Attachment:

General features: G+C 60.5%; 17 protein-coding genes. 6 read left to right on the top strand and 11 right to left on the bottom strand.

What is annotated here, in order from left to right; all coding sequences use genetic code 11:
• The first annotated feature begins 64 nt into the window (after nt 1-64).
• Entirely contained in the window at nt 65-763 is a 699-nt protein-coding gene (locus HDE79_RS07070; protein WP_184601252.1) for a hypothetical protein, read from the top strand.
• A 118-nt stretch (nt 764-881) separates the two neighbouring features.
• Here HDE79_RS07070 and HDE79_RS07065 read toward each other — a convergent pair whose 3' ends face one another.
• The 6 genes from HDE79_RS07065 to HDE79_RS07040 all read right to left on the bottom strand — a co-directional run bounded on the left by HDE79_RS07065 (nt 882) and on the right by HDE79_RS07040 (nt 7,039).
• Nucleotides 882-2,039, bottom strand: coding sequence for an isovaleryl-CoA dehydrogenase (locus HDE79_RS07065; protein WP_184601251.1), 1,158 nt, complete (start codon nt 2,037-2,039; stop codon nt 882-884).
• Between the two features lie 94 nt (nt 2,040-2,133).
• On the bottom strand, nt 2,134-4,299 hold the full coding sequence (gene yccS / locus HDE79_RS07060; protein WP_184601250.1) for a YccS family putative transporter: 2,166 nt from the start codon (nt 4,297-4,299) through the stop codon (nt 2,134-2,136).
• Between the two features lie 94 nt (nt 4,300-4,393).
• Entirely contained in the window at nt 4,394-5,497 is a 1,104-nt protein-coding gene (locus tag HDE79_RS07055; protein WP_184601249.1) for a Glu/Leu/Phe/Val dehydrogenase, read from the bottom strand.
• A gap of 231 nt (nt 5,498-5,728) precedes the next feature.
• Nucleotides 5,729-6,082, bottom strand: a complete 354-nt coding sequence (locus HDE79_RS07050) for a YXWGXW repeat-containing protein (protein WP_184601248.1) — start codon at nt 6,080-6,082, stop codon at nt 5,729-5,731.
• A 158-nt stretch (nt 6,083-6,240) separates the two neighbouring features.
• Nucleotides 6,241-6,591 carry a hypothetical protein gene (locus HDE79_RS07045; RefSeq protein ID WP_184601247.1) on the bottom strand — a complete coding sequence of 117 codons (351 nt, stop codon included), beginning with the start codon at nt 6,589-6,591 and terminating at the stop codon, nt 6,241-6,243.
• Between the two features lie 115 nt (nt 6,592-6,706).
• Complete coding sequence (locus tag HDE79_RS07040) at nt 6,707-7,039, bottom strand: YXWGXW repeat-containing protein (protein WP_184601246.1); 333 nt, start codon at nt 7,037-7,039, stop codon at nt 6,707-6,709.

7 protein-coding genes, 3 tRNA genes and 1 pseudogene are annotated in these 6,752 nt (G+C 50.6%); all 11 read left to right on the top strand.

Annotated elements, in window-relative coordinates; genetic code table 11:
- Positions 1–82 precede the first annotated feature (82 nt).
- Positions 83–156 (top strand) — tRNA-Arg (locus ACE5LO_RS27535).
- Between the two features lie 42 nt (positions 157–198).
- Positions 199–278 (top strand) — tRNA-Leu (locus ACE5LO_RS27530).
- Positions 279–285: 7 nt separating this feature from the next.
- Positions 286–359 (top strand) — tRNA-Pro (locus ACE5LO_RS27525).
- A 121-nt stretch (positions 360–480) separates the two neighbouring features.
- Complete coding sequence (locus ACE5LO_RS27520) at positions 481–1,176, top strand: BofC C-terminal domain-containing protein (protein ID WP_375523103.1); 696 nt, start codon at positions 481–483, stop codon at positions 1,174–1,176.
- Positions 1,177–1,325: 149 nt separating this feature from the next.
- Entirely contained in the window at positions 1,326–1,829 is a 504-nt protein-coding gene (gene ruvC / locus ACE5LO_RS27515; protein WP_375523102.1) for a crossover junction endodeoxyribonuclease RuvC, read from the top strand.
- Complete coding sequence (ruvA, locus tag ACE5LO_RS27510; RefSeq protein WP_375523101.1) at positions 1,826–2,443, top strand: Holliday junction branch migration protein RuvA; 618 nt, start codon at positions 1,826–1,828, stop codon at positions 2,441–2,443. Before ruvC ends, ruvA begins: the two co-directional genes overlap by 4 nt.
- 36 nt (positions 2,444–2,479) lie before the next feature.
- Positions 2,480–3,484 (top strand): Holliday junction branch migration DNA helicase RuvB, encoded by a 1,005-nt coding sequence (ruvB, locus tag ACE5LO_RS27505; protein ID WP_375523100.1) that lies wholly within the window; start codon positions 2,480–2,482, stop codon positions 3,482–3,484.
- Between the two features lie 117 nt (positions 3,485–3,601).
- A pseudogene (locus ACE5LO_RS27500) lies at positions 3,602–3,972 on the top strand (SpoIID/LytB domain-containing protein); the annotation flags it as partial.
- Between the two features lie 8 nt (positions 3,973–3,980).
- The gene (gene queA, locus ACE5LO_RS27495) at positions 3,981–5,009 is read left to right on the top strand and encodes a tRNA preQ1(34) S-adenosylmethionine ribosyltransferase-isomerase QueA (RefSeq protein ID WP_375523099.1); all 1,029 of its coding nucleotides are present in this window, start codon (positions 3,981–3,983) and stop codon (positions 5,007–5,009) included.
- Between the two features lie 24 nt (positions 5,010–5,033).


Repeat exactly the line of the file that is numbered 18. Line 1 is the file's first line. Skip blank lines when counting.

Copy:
• Complete coding sequence (locus tag HDE79_RS07040) at nt 6,707-7,039, bottom strand: YXWGXW repeat-containing protein (protein WP_184601246.1); 333 nt, start codon at nt 7,037-7,039, stop codon at nt 6,707-6,709.